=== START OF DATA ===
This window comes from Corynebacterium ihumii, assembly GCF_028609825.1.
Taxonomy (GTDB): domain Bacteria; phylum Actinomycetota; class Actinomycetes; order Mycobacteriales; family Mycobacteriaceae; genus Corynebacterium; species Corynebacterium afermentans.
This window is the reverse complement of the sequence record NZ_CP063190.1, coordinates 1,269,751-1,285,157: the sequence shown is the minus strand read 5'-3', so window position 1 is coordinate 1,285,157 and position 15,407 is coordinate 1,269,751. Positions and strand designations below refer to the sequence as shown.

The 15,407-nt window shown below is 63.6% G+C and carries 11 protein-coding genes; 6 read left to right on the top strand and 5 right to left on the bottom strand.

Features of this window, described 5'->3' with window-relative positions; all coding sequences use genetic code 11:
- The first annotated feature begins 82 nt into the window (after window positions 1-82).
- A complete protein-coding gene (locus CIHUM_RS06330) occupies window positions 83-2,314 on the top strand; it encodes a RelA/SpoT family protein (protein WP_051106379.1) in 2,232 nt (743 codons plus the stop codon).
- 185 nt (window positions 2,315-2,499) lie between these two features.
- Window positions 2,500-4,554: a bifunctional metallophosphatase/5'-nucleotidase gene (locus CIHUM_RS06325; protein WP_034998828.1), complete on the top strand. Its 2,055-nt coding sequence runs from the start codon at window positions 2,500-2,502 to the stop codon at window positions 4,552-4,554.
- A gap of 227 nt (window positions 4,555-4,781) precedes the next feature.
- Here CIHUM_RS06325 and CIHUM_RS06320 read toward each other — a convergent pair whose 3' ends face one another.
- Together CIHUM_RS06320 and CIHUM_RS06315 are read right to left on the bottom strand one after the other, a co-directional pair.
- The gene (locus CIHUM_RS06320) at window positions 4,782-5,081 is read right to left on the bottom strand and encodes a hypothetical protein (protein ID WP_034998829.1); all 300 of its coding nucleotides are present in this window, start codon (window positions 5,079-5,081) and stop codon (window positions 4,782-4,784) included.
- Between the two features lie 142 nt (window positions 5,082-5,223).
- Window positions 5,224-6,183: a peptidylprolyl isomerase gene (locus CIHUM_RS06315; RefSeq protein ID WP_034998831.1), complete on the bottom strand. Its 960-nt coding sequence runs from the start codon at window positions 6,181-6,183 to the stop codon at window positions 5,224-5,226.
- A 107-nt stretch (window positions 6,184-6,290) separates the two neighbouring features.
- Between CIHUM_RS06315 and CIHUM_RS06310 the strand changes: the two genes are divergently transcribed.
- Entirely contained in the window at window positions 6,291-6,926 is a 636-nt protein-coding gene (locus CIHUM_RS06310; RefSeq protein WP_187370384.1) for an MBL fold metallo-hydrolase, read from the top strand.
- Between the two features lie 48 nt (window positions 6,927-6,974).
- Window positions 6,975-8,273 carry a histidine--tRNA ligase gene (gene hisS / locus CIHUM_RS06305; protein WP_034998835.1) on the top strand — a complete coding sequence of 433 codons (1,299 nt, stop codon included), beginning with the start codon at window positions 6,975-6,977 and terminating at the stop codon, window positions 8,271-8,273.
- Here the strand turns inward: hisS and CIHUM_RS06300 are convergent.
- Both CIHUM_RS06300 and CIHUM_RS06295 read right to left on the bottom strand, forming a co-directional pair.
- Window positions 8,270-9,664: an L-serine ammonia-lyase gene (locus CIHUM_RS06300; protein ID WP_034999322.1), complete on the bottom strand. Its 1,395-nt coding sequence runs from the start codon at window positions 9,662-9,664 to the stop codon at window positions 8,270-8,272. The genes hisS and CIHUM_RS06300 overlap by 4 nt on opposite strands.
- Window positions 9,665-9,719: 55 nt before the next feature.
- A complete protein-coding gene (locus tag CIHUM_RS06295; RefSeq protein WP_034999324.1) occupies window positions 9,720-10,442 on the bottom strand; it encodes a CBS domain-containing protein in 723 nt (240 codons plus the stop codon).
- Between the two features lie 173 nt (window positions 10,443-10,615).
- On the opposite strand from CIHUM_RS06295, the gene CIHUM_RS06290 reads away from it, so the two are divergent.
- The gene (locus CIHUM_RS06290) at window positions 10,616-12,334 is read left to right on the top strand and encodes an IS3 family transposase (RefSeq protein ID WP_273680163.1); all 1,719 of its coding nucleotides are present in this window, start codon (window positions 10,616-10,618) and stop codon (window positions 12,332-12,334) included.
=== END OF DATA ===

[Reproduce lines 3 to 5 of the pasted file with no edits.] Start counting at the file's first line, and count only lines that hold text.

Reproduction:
This window is the reverse complement of the sequence record NZ_CP063190.1, coordinates 1,269,751-1,285,157: the sequence shown is the minus strand read 5'-3', so window position 1 is coordinate 1,285,157 and position 15,407 is coordinate 1,269,751. Positions and strand designations below refer to the sequence as shown.

The 15,407-nt window shown below is 63.6% G+C and carries 11 protein-coding genes; 6 read left to right on the top strand and 5 right to left on the bottom strand.

Features of this window, described 5'->3' with window-relative positions; all coding sequences use genetic code 11: